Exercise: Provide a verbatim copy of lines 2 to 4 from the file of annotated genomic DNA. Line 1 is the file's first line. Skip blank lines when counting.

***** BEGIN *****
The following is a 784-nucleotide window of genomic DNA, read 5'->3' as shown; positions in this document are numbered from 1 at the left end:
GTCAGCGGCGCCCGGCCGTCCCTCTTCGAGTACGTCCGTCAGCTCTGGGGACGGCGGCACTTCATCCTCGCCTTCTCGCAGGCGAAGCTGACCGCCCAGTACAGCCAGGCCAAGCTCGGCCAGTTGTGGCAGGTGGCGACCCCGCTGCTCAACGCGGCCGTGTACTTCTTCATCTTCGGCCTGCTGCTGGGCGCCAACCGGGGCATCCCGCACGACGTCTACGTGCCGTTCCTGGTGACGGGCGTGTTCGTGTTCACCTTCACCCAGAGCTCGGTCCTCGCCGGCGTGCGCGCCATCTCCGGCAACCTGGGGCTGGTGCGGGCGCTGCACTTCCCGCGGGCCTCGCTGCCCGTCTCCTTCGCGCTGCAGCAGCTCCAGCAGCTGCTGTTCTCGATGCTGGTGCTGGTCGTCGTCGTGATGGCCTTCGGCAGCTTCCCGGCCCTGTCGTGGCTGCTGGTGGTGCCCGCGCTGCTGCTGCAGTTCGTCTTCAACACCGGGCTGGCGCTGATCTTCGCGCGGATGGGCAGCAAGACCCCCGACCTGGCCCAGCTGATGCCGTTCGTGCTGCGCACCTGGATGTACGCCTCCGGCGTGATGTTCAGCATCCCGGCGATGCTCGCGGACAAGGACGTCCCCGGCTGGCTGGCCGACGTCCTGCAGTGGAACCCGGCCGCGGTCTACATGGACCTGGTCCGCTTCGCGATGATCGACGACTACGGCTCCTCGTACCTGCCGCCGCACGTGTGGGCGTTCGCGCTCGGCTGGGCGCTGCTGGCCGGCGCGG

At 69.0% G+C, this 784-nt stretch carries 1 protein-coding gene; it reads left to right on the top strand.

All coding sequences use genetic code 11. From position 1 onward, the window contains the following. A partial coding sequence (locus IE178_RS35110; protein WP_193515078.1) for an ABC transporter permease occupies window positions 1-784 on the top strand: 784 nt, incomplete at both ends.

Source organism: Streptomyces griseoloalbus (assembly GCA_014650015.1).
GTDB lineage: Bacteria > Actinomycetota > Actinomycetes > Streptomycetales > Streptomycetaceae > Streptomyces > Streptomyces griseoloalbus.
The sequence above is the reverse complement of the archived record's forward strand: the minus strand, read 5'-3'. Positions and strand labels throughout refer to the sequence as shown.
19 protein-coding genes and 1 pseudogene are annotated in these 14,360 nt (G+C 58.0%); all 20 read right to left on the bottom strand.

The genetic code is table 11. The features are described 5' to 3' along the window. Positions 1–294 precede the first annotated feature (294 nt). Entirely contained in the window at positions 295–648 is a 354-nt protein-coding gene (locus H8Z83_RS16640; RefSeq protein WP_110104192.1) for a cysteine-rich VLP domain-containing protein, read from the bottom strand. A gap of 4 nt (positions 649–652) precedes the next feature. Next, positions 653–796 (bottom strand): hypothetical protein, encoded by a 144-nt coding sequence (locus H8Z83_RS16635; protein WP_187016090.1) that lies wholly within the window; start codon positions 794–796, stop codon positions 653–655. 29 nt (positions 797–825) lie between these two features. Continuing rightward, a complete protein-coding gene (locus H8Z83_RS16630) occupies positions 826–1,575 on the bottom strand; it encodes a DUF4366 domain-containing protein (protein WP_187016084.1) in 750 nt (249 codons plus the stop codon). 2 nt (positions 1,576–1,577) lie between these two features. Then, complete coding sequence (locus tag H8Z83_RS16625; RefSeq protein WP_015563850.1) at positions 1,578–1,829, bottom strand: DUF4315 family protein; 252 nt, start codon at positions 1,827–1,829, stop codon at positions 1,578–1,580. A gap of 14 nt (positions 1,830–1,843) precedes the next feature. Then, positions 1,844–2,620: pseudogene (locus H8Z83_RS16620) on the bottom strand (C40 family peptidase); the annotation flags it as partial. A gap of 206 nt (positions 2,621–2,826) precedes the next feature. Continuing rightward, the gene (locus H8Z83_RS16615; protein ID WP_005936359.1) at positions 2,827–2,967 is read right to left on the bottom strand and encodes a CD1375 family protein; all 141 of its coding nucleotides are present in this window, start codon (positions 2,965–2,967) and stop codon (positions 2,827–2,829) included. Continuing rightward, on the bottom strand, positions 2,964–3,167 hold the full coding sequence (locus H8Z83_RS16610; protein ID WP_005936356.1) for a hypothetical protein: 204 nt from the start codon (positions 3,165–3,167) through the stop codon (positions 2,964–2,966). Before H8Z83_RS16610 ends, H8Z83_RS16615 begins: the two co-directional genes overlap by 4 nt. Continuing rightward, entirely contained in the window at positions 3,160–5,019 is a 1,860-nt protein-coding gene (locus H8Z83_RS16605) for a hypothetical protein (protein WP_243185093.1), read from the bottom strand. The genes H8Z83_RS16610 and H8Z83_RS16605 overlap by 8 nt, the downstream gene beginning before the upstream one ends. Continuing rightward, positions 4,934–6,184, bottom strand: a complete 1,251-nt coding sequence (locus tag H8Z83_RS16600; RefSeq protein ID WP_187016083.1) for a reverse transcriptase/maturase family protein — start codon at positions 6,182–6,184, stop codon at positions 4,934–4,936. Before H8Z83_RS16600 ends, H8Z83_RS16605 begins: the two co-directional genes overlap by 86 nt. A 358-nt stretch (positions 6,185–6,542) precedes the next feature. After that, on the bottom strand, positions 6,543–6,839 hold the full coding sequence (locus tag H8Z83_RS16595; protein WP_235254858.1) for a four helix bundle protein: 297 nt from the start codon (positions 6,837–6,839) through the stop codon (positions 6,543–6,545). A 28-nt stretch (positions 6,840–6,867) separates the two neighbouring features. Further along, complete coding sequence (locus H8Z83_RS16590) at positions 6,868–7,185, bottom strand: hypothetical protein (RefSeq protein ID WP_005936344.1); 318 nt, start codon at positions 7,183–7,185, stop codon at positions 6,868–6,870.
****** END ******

GTCAGCGGCGCCCGGCCGTCCCTCTTCGAGTACGTCCGTCAGCTCTGGGGACGGCGGCACTTCATCCTCGCCTTCTCGCAGGCGAAGCTGACCGCCCAGTACAGCCAGGCCAAGCTCGGCCAGTTGTGGCAGGTGGCGACCCCGCTGCTCAACGCGGCCGTGTACTTCTTCATCTTCGGCCTGCTGCTGGGCGCCAACCGGGGCATCCCGCACGACGTCTACGTGCCGTTCCTGGTGACGGGCGTGTTCGTGTTCACCTTCACCCAGAGCTCGGTCCTCGCCGGCGTGCGCGCCATCTCCGGCAACCTGGGGCTGGTGCGGGCGCTGCACTTCCCGCGGGCCTCGCTGCCCGTCTCCTTCGCGCTGCAGCAGCTCCAGCAGCTGCTGTTCTCGATGCTGGTGCTGGTCGTCGTCGTGATGGCCTTCGGCAGCTTCCCGGCCCTGTCGTGGCTGCTGGTGGTGCCCGCGCTGCTGCTGCAGTTCGTCTTCAACACCGGGCTGGCGCTGATCTTCGCGCGGATGGGCAGCAAGACCCCCGACCTGGCCCAGCTGATGCCGTTCGTGCTGCGCACCTGGATGTACGCCTCCGGCGTGATGTTCAGCATCCCGGCGATGCTCGCGGACAAGGACGTCCCCGGCTGGCTGGCCGACGTCCTGCAGTGGAACCCGGCCGCGGTCTACATGGACCTGGTCCGCTTCGCGATGATCGACGACTACGGCTCCTCGTACCTGCCGCCGCACGTGTGGGCGTTCGCGCTCGGCTGGGCGCTGCTGGCCGGCGCGG

At 69.0% G+C, this 784-nt stretch carries 1 protein-coding gene; it reads left to right on the top strand.

All coding sequences use genetic code 11. From position 1 onward, the window contains the following. A partial coding sequence (locus IE178_RS35110; protein WP_193515078.1) for an ABC transporter permease occupies window positions 1-784 on the top strand: 784 nt, incomplete at both ends.